Final Semester. Final Year. Final Stresses

The first semester of final year was a frantic, challenging yet worthwhile semester. For me it was a bumpy, bendy road fraught with many surprises and many late nights in the library with pressure levels heightened due to the fact that this really is our last chance at achieving the status quo in society “A degree”. Now in final semester, we can see university life ending and working life beginning. I’m starting to understand that stress is customary in final year; they go hand in hand like strawberries and chocolate. However, stress is necessary, if you weren’t stressing then you really should be asking yourself do I even really care? I decided for this blog to write about how I can plan to manage my stress over the next 3 months that involves just the simple things.

Here are three steps that I plan to implement in 2019 , in the hope that this will help my fellow final year student’s in putting an end their toxic relationship with Mr/Mrs Stress.

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Numero Uno:

Laugh.

So laugh, laugh, and laugh – no not in the library like some crazy lunatic if that’s what some of you are thinking and secondly no not in the lecturers face.  I mean laugh with friends, laugh on your own or laugh at some random funny videos on your phone. For me personally my go to app to really get me laughing is YouTube, from epic fails to the funniest news bloopers.  Laughing is by far the quickest and best stress reliever. It really is a workout, one study I found particularly interesting when I was scouring the internet found that laughing hard for one minute is the equivalent to the cardiovascular workout of running a mile- yes it does actually burn calories, unfortunately it won’t do anything for that beer belly! So next time you’re stressed out and someone tries to make you laugh don’t say “don’t make me laugh” just laugh and crack a smile.

Image result for laugh and stressNumero Dos:

Coffee.

Rarely will you see the words “drink more coffee” on a list of techniques for reducing stress. I know you’re wondering coffee why would I drink coffee if I want to relax?  I’m not saying drink loads of it. I’m saying drink it in moderation, like anything in our diet and lifestyle it’s all about moderation. I myself never believed in coffee, I was an anti-coffee evangelist, but it wasn’t long until I was converted and seen the light. Having one cup before or during studying, I found that it kept me alert and drastically reduced my feelings of stress, reading up on how coffee affected stress levels I found that studies show it can also affect neurotransmitters in the brain to help you fight of symptoms of stress.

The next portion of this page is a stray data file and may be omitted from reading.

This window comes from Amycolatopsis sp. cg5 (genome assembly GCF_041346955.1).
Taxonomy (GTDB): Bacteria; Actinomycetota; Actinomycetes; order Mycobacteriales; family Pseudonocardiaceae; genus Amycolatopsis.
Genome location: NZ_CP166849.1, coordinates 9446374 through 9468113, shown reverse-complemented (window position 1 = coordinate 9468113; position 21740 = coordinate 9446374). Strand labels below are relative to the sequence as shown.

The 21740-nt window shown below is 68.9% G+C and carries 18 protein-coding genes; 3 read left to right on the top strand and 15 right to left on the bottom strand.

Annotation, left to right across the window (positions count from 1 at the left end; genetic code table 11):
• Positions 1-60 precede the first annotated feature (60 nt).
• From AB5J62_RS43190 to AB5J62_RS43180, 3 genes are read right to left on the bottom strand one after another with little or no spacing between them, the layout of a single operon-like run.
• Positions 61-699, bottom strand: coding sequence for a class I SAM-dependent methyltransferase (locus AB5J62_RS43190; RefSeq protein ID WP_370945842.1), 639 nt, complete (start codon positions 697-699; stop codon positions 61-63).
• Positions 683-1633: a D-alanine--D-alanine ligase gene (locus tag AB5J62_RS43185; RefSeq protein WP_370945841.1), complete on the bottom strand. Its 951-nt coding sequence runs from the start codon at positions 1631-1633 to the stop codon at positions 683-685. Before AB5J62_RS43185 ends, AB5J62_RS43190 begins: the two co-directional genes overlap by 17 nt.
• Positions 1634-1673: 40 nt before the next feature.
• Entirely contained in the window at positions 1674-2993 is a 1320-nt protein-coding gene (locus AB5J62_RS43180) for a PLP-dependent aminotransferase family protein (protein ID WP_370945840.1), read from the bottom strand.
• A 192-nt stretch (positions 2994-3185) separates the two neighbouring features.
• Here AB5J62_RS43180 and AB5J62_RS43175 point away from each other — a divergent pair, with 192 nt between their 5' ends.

Numero Tres:

Exercise.

Think about the last time you were stressed after a long day studying or working on coursework – did you exercise that day? If you haven’t, then you’re missing out. From my experience after spending the majority of my day in the library or in university completing work, I try to always go to the gym or fit in some form of exercise even if it is just 30 minutes. Fortunately for me I have housemates who motivate me to go and they too see the benefits of this. We learn and see about the physical benefits of exercise, but we rarely are told about the mental benefits of it. It is one of the best things you can do to develop a healthier brain and reduce stress levels. If you feel regularly stressed like most final year students (Unless your Einstein) and aren’t frequently exercising, a bit of physical activity might be just what you need. So in this final semester when coursework deadlines, exams and final dissertation drafts are approaching take one or two hours of your day to do a physical activity which you enjoy, because I know I will.

Don’t skip a chance to exercise; you’ll be doing yourself a favour.

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Travis Kelly is a final year BSc in Communication Management & Public Relations student at Ulster University. He can be found at LinkedIn: https://www.linkedin.com/in/travis-kelly-509007150/